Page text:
Complexes and Meditation

Buddhist teacher and practitioner Reggie Ray discusses complexes and how they can arise in meditation in a Sounds True interview called Dark Retreat with Tami Simon. You can subscribe to Sounds True podcasts via iTunes, or you can listen online from your computer (you may have to sign up for a free membership to listen).

Reggie Ray: “The purpose of meditation is to help us make a transition in life, beginning with us being locked up in our habitual patterns, and in the pettiness of our whole self-maintenance project. To be a human in the ordinary sense is to be looking for comfort and survival and to ward off whatever pain there may be out there. In the service of that project we construct this idea of a self-identity that we’re always trying to promote and protect. We use everything in our environment to try to feed our desire for pleasure and we’re fending off an awful lot of what life brings to us, pushing it away and trying to avoid it. The purpose of meditation is to help us dismantle our armor and the self-protection that we put around ourselves so that we can experience our lives in a much more open and naked way—much deeper, much faster, much fuller—so that we can develop in ourselves, really, a sense of freedom from this ego prison. . . .

We have to dismantle the patterns of pettiness that are activated when we’re in our ordinary life. What happens in the darkness is, once the mind really starts opening up, you start meeting some very interesting people. These interesting people are people from your past who are affecting you and actually taking you over right now as you live your life. They are undeveloped or incomplete parts of ourselves—what Jung called complexes. They are little bundles of conditioned response that have developed in relationship to all kinds of situations throughout our whole life going back to probably when we were in the womb. . . .

As children, all of us have this experience of being very little and having these big people in our environment. The problem with the big people is, in our estimation, they were supposed to take care of us, and they had the power to resolve things that we couldn’t resolve—pain, hunger, fear, whatever—and they often didn’t do it. That experience is in us and the resultant response of resentment and anger and even rage, is activated all the time in our lives. It comes up all the time in relation to anybody we perceive as big. The problem with that response coming up is that we shut down and we actually live in the emotional state of that two year old.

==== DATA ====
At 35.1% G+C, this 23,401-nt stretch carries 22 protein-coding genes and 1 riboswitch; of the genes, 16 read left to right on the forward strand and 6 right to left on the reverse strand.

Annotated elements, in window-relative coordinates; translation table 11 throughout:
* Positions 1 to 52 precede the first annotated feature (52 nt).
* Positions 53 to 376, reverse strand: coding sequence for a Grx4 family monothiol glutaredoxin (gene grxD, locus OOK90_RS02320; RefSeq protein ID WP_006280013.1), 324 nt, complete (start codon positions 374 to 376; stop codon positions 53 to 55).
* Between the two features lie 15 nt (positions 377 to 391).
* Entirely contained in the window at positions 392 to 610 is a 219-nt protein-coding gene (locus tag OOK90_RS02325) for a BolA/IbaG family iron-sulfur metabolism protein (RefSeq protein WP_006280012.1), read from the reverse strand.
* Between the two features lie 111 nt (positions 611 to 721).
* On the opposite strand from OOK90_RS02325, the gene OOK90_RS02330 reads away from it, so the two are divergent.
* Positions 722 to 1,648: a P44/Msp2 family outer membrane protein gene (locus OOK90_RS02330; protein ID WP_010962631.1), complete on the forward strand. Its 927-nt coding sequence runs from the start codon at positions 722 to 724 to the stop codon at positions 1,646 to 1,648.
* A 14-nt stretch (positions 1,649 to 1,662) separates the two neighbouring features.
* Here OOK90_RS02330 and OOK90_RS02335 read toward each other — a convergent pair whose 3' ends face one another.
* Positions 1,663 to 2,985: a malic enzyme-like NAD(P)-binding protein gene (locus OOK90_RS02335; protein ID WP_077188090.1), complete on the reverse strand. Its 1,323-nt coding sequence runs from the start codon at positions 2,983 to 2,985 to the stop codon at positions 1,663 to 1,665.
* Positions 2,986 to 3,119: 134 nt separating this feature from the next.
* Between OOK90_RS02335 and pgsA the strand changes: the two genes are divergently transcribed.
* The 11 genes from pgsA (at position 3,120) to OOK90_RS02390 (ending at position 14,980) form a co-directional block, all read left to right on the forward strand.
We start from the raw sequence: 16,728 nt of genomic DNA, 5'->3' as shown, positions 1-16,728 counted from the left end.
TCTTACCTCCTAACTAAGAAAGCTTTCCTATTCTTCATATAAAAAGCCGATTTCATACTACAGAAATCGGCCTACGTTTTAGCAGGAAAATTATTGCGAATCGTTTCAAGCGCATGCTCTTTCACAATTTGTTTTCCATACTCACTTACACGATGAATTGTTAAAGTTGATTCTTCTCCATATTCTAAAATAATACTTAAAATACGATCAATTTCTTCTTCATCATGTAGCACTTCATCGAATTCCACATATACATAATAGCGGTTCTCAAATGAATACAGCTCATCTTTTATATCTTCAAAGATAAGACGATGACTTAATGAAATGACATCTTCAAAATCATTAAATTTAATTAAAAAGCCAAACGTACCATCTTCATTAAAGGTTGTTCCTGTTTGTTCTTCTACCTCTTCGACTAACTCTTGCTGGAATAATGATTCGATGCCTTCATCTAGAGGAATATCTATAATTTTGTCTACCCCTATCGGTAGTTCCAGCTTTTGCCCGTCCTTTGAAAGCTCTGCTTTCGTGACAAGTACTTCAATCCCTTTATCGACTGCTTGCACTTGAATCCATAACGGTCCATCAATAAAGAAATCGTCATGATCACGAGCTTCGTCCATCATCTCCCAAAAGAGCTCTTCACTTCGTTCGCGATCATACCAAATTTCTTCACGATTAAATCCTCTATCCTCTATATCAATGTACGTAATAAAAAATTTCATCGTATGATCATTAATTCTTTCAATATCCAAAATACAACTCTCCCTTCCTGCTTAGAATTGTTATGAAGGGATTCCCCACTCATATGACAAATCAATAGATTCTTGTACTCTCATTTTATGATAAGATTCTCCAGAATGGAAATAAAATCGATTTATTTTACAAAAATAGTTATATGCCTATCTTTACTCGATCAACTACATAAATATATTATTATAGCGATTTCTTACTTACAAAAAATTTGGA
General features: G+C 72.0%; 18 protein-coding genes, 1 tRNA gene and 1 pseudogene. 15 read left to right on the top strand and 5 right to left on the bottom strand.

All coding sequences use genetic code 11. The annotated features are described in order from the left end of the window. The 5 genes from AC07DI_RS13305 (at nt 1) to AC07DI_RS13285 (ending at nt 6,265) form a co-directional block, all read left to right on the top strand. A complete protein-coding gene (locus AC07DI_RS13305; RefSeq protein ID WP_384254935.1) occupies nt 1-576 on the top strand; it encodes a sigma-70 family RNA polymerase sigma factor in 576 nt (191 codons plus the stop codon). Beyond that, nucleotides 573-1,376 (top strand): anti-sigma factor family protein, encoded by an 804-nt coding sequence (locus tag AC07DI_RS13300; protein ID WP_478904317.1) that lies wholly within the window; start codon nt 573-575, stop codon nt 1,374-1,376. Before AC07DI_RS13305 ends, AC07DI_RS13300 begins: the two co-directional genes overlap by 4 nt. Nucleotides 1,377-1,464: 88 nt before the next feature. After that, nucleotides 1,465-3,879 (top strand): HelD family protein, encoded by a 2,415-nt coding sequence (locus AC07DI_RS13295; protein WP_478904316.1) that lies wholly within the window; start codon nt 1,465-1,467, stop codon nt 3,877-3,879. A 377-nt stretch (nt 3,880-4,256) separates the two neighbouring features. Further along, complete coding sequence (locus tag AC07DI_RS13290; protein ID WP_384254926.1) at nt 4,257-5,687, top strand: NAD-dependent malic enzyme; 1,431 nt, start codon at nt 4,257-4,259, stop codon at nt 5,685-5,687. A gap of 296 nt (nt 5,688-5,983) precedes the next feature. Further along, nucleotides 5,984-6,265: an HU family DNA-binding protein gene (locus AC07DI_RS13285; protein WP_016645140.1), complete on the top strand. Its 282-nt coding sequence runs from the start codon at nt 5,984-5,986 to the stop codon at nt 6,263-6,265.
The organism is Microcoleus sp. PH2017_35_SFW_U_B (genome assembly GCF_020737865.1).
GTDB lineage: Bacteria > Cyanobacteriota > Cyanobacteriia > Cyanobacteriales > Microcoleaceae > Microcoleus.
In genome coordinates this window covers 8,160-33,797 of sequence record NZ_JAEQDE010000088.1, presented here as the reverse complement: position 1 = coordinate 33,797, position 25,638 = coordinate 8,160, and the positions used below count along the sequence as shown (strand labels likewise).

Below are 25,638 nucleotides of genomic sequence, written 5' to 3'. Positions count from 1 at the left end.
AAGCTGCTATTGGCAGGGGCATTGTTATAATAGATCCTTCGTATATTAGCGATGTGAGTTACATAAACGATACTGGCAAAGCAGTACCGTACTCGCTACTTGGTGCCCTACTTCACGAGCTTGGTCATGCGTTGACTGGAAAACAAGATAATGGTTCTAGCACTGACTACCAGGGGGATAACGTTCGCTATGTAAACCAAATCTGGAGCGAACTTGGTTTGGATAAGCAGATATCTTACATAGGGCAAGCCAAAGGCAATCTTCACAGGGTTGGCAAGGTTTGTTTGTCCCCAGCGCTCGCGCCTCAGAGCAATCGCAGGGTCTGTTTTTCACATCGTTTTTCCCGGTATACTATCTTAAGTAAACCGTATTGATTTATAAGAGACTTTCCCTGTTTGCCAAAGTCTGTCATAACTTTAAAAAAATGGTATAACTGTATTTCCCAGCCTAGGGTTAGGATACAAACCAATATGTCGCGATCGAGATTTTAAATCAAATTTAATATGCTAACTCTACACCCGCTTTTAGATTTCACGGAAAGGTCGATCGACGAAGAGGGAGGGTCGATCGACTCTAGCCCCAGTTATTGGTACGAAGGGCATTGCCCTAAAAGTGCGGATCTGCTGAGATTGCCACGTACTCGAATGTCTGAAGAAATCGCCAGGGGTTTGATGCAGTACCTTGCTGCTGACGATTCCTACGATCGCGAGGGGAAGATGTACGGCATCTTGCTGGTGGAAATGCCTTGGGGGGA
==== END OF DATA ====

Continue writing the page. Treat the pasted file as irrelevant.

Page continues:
. . . That’s what we call samsara: that we live from one limited state to the other, depending on which external situation is going on out there. Do we feel betrayed? Do we feel undermined? Do we feel undernourished? Do we feel abused? Whatever it may be, we never get out. That’s what the prison is: It’s the kaleidoscope of these inferior parts of ourselves.

What happens in darkness practice is something will come up and take over the field of consciousness, and I become the two year old. The interesting thing is, usually in life when that starts happening, we go call a friend, or we’ll turn on the TV, or we’ll eat some chocolate, or we’ll have a drink, or we’ll get in the car and go shopping, but in the darkness, there are no breaks.There’s nothing you can do about it. You’re stuck! Amazingly enough, that’s how you resolve that person: by becoming that person and living through the experience that person had from the beginning to the end.”

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The NWA Friends of Jung meets the 1st and 3rd Tuesdays of the month in the library at St. Paul's Episcopal Church in Fayetteville, Arkansas.

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